The ranger who met us was a real character, and packed with fascinating bits of information and tips, should you find yourself lost in the forest. From which flowers to eat, and which to avoid, to tracking down deer – we enjoyed a crash course in forest survival and foraging, which took us on a ramble through some beautiful forest scenery.
The highlight had to be the part where we were handed some flint and told to build our own fires from scratch. Using bits and bobs from the forest floor, we quickly realised that keeping a fire going in the great outdoors can be no easy feat when you have to find and gather the materials yourself.
We all managed to conjure up respectable looking fires, and it quickly became competitive as we willed our fires to grow.
Back at the Forest Retreat, we sat back in the Nottinghamshire sun and enjoyed a cup of freshly foraged nettle tea and pine tea, while munching on a few crispy bugs as if it was the most natural thing in the world – the forest will do that to you!
Sophie – Here at Visit Notts we spend a great amount of time showing off the brilliant things to do in Nottinghamshire, so the opportunity to get out and experience some of these places ourselves is always well received. When our manager kindly suggested the three of us should get out of the office and enjoy a bit of the lovely summer sunshine, it was greatly appreciated!
We were to travel up to Sherwood Pines in the heart of Sherwood Forest to spend the afternoon with a ranger. Quite frankly, I wasn’t exactly sure what a ranger did and therefore our activities for the afternoon would be quite a surprise, but always happy to try something new, I was rather looking forward to it.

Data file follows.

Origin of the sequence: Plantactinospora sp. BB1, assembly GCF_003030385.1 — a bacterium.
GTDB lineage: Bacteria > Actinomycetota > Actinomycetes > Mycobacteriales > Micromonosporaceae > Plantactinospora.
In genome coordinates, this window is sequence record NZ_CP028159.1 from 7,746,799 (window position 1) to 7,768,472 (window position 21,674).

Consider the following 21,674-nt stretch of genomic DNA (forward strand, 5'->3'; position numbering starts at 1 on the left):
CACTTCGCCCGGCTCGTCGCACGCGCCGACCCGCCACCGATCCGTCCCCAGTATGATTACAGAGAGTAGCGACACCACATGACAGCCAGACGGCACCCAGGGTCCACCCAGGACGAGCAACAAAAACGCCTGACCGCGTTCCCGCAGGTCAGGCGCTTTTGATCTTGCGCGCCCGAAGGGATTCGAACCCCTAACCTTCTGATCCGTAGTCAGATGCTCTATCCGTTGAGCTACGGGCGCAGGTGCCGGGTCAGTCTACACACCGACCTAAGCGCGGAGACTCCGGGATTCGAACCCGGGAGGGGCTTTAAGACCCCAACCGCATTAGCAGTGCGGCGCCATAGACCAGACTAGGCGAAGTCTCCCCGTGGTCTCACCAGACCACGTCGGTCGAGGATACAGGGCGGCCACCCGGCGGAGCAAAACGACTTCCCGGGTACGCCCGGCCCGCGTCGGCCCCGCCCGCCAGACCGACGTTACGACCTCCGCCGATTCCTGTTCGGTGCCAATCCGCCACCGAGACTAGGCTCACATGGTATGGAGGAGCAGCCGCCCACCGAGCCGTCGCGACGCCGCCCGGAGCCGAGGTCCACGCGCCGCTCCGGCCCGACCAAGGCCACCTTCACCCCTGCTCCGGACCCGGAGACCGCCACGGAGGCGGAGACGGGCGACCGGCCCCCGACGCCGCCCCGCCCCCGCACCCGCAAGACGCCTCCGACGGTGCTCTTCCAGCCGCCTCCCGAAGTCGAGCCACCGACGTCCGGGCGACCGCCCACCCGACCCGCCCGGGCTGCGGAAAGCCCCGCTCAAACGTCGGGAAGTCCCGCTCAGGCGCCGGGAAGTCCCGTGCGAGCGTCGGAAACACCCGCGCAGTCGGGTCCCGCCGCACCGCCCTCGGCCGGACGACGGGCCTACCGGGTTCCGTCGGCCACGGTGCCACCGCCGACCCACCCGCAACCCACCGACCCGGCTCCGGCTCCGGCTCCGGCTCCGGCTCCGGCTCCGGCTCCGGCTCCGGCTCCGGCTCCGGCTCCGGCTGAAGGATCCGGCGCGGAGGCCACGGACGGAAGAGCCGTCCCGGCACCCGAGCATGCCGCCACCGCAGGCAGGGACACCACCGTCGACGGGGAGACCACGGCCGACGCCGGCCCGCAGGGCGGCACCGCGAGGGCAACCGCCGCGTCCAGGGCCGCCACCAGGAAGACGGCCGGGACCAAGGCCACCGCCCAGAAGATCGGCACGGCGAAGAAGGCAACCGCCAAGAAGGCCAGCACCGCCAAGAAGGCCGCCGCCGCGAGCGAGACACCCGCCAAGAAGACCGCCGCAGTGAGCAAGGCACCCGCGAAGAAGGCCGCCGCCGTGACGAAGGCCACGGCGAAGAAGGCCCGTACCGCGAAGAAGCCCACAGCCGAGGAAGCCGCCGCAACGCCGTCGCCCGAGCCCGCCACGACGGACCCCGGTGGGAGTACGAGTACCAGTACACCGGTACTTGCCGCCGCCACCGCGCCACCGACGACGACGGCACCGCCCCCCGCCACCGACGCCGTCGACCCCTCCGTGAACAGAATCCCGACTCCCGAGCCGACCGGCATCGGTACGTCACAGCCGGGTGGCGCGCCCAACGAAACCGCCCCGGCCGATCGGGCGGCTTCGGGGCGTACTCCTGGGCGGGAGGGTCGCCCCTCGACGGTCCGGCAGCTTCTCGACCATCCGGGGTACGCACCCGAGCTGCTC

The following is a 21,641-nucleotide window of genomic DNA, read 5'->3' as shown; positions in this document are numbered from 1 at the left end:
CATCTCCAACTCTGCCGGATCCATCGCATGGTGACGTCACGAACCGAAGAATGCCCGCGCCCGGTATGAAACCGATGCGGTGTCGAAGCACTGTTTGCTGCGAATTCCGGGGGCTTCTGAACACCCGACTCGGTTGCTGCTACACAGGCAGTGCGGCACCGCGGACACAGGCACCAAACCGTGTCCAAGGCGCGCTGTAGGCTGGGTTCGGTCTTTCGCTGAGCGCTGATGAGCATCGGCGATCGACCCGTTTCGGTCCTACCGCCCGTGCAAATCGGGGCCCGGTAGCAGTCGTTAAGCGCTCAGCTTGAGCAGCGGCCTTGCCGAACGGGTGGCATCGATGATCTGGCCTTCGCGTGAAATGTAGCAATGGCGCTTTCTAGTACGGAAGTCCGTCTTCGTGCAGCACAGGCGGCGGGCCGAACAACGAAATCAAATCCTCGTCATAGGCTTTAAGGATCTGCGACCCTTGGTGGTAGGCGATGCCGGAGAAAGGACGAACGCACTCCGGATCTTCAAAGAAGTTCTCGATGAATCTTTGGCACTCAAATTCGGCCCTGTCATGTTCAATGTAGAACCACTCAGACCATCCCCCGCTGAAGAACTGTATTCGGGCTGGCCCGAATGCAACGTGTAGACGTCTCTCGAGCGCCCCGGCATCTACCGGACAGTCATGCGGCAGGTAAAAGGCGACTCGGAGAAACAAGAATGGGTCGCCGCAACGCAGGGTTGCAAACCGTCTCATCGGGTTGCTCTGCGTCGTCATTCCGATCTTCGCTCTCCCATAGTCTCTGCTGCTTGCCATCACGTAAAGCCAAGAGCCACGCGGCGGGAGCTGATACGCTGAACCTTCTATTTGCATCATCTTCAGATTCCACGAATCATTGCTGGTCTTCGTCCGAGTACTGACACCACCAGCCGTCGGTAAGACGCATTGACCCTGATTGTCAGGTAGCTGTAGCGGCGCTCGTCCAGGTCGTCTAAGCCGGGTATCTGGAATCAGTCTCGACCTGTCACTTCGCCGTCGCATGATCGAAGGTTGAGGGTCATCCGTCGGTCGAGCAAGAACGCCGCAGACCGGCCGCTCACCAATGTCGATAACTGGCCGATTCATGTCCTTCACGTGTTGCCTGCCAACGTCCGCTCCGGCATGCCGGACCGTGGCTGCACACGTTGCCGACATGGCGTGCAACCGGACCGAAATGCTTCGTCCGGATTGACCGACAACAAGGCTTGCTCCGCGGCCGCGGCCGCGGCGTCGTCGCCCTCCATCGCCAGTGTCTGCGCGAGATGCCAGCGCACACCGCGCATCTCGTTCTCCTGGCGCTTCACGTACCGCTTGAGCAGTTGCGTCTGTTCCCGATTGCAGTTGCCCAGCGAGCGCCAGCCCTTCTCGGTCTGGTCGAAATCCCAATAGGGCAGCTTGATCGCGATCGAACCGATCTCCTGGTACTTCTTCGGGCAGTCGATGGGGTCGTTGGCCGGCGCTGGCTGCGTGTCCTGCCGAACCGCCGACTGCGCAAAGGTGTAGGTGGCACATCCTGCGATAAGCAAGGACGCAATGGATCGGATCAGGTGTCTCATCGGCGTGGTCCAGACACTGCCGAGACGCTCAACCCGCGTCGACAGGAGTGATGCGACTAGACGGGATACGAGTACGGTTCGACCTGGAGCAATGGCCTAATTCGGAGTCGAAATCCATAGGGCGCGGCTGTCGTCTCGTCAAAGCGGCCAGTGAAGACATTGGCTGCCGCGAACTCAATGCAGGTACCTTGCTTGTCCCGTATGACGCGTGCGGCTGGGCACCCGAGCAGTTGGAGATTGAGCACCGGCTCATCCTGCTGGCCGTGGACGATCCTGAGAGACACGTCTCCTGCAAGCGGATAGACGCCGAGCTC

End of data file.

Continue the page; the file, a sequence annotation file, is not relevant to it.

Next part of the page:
It had been a little too long since my last visit to Sherwood Forest, so as we neared Sherwood Pines I got a small buzz of excitement – the kind you feel as a child when you first spot the sea on holiday. Despite seeing photos every day of this magnificent part of the county, the dense wall of tall pines was still a majestic sight to behold in person.
Within minutes of meeting our guide for the day it was clear that the afternoon would be a fascinating and informative adventure. An ex-stuntman and radio presenter, John-the-Ranger had plenty of stories to tell, each woven with plenty of humour and interesting facts which kept our little band of woodland rookies entertained throughout the day.
The sun dazzling and blinking at us through the trees, we set off through the estate whilst John pointed out the properties of various wild plants. His information transformed the forest as we passed through it, and at once it became a medicine cabinet, a supermarket, a perfumery and more. We spotted squirrel tables, tasted fresh wild blackberries and traversed deer paths which cut through the thickets of bracken. I was struck by how much would have gone unnoticed had John not been with us.
A little later, in a clearing in the woods, we set out to create a shelter and each build a fire. With John’s guidance and a handy pile of pre-chopped branches (we weren’t going to ravage the forest for our brief shelter!) we made quite a good job of it, however it was Kinga and Alistair who mastered the fire! Thankfully, if worst came to worst they agreed I could share.
We were all a little sad when the afternoon came to a close, but spent half an hour longer with John chatting over some tea of pine and nettle, plucked straight from the forest, and rather daringly trying a few dried bugs. (They were crunchy and tasteless if you are interested!) I’m still surprised we all agreed to try a few – a few hours in the forest will obviously change one’s preferences!
Apart from being tonnes of fun, this brief foray into woodland survival made me reflect on modern society, its intricate organisation, and how our ancestors relied on these basic skills of survival every single day. Although I will probably still be doing my hunting and gathering in the supermarket, I left the forest a little more appreciative of the ease of our age, and hungry to learn a little more in the future.
Take advantage of a great Summer offer at Forest Holidays – book a cabin with an 18% discount using code – SHERWOOD18